Delicious in Beige: Cabbage with Noodles (Zeljove krpice)

I have a family member (who shall remain nameless) that is well known for his love of  beige foods.  Thanksgiving is really his time to shine, and next week he will surely have a plate heaped with potatoes, turkey, dinner rolls, stuffing, gravy, apple pie and maybe a tiny smidgen of corn or sweet potatoes to brighten things up (but never salad and never cranberry sauce).   The honest truth is that he just doesn’t eat many vegetables, but I like to think it’s because he is fully committed to a color scheme.


Inspired by beige and a cabbage that needed to be used, I turned to a new-to-me cookbook that I found at the library, Recipes from a Slovenian Kitchen (sadly, it appears to be out of print though you can find used copies on Amazon through the link above).  However, even if you can’t get your hands on that particular book, the recipe that I found is pretty common in Slovenian cuisine and can be found in a multitude of other places.

I learned after reading Recipes from a Slovenian Kitchen that white flour was for a long time considered almost a delicacy in Slovenia.  Most families had to rely on eating only what crops they could grow, and white flour was typically reserved for the rich.  White bread was actually a very special treat for most families and something reserved for special occasions.  So while at first glance this recipe, to me, looked like typical peasant food with only a handful of ingredients, noodles were for a very long time more of a delicacy than the staple ingredient we all take for granted in 2016.

I have had this dish with the homemade noodle squares detailed below, but in the version I photographed I used store-bought egg noodles.  My recommendation is to just cut the cabbage to whatever size your noodles are — in squares if you’re doing it homemade, or shredded thinly when paired with smaller un-homemade noodles, as I did here.  This recipe would be a perfect Thanksgiving side dish (especially if you’re into beige!) but is also a comforting, easy dinner for cooler fall and winter evenings.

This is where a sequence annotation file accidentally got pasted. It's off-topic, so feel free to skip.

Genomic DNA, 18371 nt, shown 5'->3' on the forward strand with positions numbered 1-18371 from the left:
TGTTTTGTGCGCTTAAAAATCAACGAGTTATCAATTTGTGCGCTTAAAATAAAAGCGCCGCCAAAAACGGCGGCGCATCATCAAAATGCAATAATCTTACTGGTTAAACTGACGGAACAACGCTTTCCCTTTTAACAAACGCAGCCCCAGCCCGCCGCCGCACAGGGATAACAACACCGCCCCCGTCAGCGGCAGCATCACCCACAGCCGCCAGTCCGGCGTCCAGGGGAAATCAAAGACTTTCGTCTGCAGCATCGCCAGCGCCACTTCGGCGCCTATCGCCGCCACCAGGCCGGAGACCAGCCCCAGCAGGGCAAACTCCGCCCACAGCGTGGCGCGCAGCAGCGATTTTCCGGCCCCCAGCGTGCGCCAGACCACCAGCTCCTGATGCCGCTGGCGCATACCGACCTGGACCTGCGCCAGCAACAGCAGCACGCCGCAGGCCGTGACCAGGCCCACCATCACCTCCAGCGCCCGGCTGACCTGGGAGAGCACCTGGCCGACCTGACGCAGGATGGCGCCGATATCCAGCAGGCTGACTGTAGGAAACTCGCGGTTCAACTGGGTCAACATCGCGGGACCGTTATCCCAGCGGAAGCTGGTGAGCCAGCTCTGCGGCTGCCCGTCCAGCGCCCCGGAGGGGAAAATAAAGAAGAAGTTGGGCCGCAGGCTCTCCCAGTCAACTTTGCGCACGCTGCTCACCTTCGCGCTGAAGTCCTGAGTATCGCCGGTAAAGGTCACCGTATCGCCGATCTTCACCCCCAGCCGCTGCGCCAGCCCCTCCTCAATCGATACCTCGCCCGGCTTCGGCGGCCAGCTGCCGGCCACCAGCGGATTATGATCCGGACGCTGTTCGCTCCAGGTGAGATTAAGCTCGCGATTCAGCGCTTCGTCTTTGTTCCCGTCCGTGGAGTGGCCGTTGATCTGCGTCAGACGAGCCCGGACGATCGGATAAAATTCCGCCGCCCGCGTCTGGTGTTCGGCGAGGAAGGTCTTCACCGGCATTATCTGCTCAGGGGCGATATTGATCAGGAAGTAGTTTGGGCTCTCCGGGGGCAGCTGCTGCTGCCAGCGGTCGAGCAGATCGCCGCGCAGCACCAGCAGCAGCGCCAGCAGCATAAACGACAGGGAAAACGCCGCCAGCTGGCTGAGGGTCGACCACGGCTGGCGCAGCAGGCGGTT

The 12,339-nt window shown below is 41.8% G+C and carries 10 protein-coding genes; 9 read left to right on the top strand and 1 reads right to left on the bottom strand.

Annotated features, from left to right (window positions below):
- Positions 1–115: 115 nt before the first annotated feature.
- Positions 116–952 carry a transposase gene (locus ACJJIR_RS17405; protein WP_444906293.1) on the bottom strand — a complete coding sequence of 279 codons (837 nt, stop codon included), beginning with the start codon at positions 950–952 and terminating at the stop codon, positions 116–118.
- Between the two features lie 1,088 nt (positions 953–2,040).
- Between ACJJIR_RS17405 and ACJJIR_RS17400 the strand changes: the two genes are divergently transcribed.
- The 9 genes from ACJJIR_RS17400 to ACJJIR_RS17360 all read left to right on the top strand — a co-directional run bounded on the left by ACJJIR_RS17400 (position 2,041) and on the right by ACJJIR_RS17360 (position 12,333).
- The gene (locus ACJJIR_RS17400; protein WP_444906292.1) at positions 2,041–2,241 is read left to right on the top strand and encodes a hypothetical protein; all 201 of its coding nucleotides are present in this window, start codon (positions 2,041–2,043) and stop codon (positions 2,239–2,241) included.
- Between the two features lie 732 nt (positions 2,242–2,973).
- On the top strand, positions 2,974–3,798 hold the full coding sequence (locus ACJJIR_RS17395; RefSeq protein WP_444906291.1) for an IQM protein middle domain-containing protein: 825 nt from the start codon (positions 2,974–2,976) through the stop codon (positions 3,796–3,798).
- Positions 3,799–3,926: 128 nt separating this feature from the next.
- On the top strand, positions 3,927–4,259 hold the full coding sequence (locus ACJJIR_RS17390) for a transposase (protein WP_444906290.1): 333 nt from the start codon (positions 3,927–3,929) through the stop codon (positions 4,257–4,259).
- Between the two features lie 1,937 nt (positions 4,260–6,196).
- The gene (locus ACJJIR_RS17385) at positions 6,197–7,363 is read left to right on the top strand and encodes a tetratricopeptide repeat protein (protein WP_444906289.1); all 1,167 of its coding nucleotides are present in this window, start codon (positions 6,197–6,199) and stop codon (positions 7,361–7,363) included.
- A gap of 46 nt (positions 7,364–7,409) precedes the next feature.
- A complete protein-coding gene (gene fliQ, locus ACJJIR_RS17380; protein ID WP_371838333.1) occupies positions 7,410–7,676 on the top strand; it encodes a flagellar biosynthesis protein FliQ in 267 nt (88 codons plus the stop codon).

Cabbage with Noodle Squares

(adapted from Recipes from a Slovenian Kitchen)

Serves 4


  • 9oz cabbage (about 1/2 large head of cabbage)
  • 3-6 Tablespoons butter
  • 1 Tablespoon sugar
  • 1 onion, chopped
  • 1/8 teaspoon ground cumin
  • salt

Noodle Dough:

  • 1-3/4 cups all purpose flour
  • 2 eggs
  • 2 Tablespoons water

NOTE: If you wish to use store bought noodles, simply use a quantity equivalent to the amount of cabbage you have (I just eyeballed it).  I used “fine egg noodles” from a local Amish manufacturer.


  1. Sift the flour into a bowl and make a well.  Add the eggs and water, then whisk lightly with a fork.  Work in the flour to make a dough.  Knead on a lightly-floured surface until smooth.
  2. Roll out the dough thinly on a lightly floured surface.  Cut into strips about 3/4-inch wide, then cut then across into squares.
  3. Boil a large pan of salted water and add the noodle squares.  Boil, reduce heat and simmer until noodles are tender.  Reserve some of the pasta cooking water.


  1. Boil a large pan of salted water and add the noodles.  Follow package instructions for cooking time, until noodles are tender.  Reserve some of the pasta cooking water.


  1. Cut the cabbage into pieces about the same size as your noodles (squares, or if you are using egg noodles, sliced to a similar width, as though for coleslaw)
  2. Melt 3 tablespoons butter in a large pan.  Add sugar until it starts to color.  Add the onion and cook until lightly browned.
  3. Add the cabbage, cumin, and salt to taste.  Add a spoonful (or more – you want it to simmer slightly) of cooking water from the noodles and cook the cabbage for 3-5 minutes, until soft.  *At this point, you may wish to add more butter for flavor.
  4. Fully drain the noodles (either type) and mix in to your cabbage.

2 thoughts on “Delicious in Beige: Cabbage with Noodles (Zeljove krpice)”

    1. Cabbage is one of those foods that I think got ruined for me as a kid because it always smelled terrible, but I totally appreciate it as an adult.

Leave a Reply